Britain came late to the concept of post buses. In typically British fashion they were a state-sponsored solution to a problem which had been caused by a different part of the state in the first place. It was the 1960s, and the problem was the lack of journey opportunities in rural areas, often caused by the closure of the local railway line during the Beeching-era cuts. Local bus networks were also shrinking, and although local buses were run by the state-owned National Bus Company, it was deemed to be the Royal Mail which should step in. Instead of using traditional post vans, new post buses were introduced instead, carrying not just mail but passengers too. The early vehicles were endearing little minivans like this, the Dodge Spacevan:
The Royal Mail Post Bus lasted well into the 21st Century, with more modern post buses eventually replacing the Spacevan. To my great regret, I never travelled on one, even though they were once to be found all the over country. Although you might imagine they were restricted to remote areas in Scotland, Wales and the north of England, in fact post buses could once be found even in counties as close to London as Surrey. Surrey’s lasted until 2009, and it was as recently as August this year when the last British post bus operated for the final time (in Scotland, between Lairg and Tongue, amidst some rather bad feeling between the Royal Mail and Highland Council).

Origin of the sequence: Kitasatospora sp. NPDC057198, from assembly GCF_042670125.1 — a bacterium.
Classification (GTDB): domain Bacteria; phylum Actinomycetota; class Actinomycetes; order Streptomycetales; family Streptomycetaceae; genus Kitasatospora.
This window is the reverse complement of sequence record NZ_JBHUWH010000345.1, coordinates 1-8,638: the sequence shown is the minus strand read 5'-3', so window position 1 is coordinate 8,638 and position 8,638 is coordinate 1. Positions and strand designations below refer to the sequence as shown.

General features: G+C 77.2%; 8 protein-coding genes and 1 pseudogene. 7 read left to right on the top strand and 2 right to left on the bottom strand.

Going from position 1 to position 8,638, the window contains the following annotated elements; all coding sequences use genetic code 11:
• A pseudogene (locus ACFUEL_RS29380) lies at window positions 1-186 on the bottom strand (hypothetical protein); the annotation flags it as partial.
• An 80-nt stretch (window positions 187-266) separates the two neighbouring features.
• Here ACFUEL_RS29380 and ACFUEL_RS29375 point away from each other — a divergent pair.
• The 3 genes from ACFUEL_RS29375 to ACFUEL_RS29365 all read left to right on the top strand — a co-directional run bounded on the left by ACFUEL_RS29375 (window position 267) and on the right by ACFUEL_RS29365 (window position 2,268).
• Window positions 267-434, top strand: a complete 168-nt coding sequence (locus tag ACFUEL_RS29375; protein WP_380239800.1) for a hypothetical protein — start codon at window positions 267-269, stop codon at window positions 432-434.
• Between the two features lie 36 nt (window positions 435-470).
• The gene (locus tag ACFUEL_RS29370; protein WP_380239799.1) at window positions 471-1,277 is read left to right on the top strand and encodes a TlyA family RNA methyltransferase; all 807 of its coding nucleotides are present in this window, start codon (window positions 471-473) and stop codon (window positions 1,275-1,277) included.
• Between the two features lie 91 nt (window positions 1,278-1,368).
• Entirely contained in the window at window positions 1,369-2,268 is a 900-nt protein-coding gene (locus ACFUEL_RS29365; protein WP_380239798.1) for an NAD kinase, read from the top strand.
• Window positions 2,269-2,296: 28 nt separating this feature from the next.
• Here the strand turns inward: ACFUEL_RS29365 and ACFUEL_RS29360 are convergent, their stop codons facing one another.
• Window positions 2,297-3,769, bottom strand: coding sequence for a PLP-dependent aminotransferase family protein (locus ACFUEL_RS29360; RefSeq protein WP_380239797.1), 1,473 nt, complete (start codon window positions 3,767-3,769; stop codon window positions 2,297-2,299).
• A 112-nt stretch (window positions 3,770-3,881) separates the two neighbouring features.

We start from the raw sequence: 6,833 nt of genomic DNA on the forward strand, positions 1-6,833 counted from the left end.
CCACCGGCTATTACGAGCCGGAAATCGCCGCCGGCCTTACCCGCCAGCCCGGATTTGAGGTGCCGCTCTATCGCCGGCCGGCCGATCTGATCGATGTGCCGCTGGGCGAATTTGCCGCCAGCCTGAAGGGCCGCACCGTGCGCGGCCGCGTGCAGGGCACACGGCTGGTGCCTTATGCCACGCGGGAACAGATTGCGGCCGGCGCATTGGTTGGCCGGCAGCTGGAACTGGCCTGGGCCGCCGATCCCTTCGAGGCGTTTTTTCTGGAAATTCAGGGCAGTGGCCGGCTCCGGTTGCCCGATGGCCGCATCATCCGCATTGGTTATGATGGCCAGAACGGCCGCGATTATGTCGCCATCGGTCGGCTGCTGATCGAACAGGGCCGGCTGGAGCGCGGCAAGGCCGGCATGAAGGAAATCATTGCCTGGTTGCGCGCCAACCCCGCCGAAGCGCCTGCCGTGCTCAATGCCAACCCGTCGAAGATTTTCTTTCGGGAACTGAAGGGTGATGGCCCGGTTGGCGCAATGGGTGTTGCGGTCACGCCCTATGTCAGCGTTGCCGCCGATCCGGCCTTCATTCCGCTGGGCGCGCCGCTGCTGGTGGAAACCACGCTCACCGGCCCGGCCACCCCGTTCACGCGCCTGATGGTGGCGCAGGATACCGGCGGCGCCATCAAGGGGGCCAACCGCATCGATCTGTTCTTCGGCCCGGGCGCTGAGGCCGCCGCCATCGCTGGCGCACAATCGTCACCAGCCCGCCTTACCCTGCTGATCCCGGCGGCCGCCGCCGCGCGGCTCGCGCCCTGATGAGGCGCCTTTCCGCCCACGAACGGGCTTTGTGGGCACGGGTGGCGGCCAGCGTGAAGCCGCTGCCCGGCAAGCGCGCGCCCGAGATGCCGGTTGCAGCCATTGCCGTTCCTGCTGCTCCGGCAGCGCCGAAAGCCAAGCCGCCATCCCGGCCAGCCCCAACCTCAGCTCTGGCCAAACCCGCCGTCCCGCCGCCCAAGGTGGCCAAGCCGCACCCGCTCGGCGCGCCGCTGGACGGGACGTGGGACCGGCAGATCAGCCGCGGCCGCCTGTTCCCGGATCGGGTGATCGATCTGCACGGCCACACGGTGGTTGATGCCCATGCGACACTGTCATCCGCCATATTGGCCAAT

In Britain then, post vans were replaced with passenger-carrying vehicles, until passengers were forced off the routes in favour of the mail. In mainland Europe, however, almost the opposite was the case for many Post Bus operations. They started as passenger and mail-carrying stagecoaches, survived into the modern era using motorised vehicles operated by the Post Office (these were often large coaches) and eventually it was the mail that was kicked off, with the Post Bus operations turned into purely passenger-carrying subsidiaries. Such is the case with Switzerland’s PostAuto operation, still operated as a subsidiary of the Swiss Post Office. And my excuse for relating a brief history of the remarkable concept of the post bus is this, PostAuto’s impressive bus station in the Swiss city of Chur:
And yes, it does look like a railway station, for reasons which will become clear. Unsurprisingly in integration-minded Switzerland, the bus station sits over Chur’s railway station, and it was the run-down condition of that railway station in the 1980s which led to the construction of the new bus station.
Seeking to improve the station environment, the city ran a competition for the design of a new station. The winners were Graubünden-based architects Richard Brosi and Robert Obrist. They proposed a modern take on the classic railway station trainshed (see another version of this idea at Amsterdam Centraal, here). Brosi and Obrist’s vision for Chur was a huge 300m-long steel and glass arched roof stretching the length of the station, with PostAuto buses using one end of the new structure. The Swiss Post Office built this section and it opened in 1992.